Undefeated boxing standout Mikey Garcia had a very successful year in 2017.

In his first full year of action since his return from a promotional dispute with Top Rank, the Californian kicked things off with a highlight-reel knockout of Dejan Zlaticanin that would earn either the distinction or an honorable mention as the “Knockout of the Year.” That win, which came in January of 2017, earned Garcia the WBC world lightweight title, marking the third division in which he conquered a championship since turning pro as a young featherweight in 2006.

Later in 2017, Garcia moved up in weight yet again and tested himself against Adrien Broner. Again, Garcia walked away with a performance that dazzled boxing viewers.

Never complacent with his present success, Garcia once more sought out a new challenge. The one he has found comes in the form of another junior welterweight, Sergey Lipinets. Unlike his match-up with Broner, this fight comes with history at stake. A title victory for Garcia will put him in elite company. Only two other boxers, Juan Manuel Marquez and Manny Pacquiao, have achieved gold across four divisions at 126, 130, 135 and 140 pounds.

“Originally and initially, I didn’t know or was aware of the achievements that they have accomplished between featherweight and junior welterweight,” Garcia told Combat Press. “That they were the only two to have accomplished that feat until it was brought up to me, but it is part of building a legacy and I knew adding a fourth title would help in my own career. By the time I’m done with my boxing career, that definitely will help. So I picked the opportunity to fight for a fourth division world title, and then finding out that only Marquez and Manny are the only two to have accomplished in those divisions, it’s something very neat. I’m still not worthy to be mentioned along the same names, but it’s a step in the right direction.”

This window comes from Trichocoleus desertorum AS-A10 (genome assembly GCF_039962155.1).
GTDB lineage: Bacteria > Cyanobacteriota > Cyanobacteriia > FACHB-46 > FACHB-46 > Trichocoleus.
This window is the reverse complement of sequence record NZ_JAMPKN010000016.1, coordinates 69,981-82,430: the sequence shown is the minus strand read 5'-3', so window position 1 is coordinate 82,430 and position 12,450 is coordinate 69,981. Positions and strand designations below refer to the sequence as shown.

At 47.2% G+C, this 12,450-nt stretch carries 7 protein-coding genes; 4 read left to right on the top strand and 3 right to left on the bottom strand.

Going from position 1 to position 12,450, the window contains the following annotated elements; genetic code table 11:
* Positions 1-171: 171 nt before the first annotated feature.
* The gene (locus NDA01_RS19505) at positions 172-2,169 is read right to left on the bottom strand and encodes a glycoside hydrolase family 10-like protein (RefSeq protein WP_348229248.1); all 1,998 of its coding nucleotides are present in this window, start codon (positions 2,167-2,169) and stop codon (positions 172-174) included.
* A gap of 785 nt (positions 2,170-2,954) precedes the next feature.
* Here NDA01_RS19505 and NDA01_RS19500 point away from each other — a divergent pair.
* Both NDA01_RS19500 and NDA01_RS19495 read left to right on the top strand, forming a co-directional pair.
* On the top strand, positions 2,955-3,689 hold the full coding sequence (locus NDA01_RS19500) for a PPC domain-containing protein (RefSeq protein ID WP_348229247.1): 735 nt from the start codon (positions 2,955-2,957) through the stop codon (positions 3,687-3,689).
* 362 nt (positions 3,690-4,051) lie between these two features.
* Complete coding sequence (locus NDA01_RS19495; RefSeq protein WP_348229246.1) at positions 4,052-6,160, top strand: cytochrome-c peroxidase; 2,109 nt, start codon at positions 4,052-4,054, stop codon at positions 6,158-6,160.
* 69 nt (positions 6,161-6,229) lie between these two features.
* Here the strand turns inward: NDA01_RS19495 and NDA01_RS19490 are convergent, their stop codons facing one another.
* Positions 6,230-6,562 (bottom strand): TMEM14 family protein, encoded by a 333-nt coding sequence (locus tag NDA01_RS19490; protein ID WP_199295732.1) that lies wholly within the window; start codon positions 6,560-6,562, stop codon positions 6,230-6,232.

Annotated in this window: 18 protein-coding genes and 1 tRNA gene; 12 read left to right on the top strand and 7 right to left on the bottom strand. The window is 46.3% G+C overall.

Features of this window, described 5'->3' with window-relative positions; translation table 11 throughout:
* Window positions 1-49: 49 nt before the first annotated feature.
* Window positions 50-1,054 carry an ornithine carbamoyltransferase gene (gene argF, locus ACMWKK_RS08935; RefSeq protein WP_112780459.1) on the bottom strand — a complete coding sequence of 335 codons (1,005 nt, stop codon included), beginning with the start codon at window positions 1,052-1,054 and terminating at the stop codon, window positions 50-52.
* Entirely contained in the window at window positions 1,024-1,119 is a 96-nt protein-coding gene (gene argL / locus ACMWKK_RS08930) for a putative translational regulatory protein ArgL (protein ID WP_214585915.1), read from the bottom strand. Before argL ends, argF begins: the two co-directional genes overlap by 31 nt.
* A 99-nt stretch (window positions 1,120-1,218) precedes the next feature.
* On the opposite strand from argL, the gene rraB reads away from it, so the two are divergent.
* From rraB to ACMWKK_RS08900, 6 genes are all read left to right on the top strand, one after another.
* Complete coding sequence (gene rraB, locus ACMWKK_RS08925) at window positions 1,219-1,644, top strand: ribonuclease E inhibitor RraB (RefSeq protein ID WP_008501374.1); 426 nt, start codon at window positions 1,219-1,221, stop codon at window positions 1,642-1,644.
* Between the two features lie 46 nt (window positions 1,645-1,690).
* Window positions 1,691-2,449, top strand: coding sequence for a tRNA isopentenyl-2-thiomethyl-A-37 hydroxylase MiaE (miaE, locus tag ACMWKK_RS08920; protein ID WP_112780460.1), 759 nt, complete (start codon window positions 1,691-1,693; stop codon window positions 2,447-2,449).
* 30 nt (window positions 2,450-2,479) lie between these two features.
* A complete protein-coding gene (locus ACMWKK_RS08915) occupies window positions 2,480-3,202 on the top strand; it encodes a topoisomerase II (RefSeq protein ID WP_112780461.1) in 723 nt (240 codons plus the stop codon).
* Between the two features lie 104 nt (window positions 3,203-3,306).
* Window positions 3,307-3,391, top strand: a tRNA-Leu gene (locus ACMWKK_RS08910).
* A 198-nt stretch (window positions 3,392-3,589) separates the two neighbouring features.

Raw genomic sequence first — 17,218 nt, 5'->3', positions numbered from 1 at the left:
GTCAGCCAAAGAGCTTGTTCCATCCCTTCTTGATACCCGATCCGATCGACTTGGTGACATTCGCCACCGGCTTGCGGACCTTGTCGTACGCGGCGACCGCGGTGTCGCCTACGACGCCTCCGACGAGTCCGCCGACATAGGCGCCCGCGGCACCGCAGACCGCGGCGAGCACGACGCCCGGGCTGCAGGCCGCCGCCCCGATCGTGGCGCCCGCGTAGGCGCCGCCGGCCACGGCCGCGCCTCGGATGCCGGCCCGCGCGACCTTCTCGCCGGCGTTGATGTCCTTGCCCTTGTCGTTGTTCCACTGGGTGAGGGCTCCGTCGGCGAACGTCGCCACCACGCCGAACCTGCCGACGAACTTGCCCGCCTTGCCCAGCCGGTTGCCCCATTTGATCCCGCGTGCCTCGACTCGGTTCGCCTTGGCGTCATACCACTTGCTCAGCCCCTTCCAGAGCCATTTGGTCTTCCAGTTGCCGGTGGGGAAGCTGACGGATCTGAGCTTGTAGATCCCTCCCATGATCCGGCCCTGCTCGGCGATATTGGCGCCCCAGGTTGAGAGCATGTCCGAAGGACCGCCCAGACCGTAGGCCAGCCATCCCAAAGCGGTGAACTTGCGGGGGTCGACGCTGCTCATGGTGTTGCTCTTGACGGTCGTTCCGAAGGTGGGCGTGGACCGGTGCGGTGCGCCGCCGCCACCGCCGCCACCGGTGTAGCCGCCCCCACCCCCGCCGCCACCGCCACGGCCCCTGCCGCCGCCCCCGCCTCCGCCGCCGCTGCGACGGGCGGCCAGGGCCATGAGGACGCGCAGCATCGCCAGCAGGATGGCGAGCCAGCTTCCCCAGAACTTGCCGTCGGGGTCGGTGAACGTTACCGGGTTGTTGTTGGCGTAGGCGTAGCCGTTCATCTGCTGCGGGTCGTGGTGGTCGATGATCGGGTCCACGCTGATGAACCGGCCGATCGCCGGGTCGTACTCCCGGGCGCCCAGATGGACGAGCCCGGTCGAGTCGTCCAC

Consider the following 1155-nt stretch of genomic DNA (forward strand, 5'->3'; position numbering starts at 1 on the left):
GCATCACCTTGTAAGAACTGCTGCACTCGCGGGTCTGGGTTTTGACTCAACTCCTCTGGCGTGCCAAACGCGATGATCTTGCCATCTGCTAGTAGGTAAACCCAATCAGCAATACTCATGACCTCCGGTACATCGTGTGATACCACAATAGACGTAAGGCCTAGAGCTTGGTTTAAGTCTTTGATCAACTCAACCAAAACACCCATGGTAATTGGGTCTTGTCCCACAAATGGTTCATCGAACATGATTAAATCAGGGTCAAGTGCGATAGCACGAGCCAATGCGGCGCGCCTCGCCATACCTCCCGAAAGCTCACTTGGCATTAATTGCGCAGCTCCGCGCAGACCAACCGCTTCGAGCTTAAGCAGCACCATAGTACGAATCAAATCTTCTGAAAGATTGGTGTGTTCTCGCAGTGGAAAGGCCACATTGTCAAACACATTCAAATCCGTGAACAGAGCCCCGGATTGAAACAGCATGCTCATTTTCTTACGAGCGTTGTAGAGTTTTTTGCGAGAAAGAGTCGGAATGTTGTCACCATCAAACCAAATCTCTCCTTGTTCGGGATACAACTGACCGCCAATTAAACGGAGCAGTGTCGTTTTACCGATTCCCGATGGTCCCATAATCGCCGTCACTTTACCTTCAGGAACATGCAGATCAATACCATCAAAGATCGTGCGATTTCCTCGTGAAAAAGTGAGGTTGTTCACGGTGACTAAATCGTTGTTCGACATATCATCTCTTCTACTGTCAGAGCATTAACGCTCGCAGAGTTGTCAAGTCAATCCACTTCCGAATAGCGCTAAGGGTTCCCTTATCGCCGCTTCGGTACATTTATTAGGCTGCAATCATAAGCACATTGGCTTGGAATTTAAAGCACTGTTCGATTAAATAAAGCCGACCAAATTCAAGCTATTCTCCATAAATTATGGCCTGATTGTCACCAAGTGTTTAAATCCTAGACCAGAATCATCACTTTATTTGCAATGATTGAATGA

The opportunity presents itself on Feb. 10 at the Alamodome in San Antonio. The venue can hold 60,000 fans and will surely need all the space it can provide. Garcia, a Mexican-American standout, has plenty of fans in Texas. His brother owns a gym in the area and several of their team’s fighters should be on the card as well. The opportunity to fight in Texas will be Garcia’s first since 2013, when he knocked out Roman Martinez.

“We had other venues available. We had something here in Southern California. We had Vegas, Barclays Center, and we had San Antonio,” said Garcia. “So when I sat down and looked at the options, I think if I fight in Vegas, it wouldn’t be the best moment right now to get a fight in Vegas for me. Not that it wouldn’t be the best, but since I have a strong following in Texas and since I fought last year in Vegas, it just felt better to go to San Antonio.”

The ability for Garcia to sit down and lay out his options is one that comes with the territory of essentially being a free agent. Not tied down to any promoter or contract, Garcia can seek options far and wide. It gives him more freedom with negotiations, too.

“I’m able to work and talk to different promoters and I can look at different offers, and if I see something that I like, I can go into negotiations,” Garcia said. “I’m able to speak to all the different promoters and see what they offer. I like the way it works. I might be working with a promoter for a few fights later, I don’t know, if there’s a good opportunity or good offer, but as of right now this is going well for me and I really enjoy it.”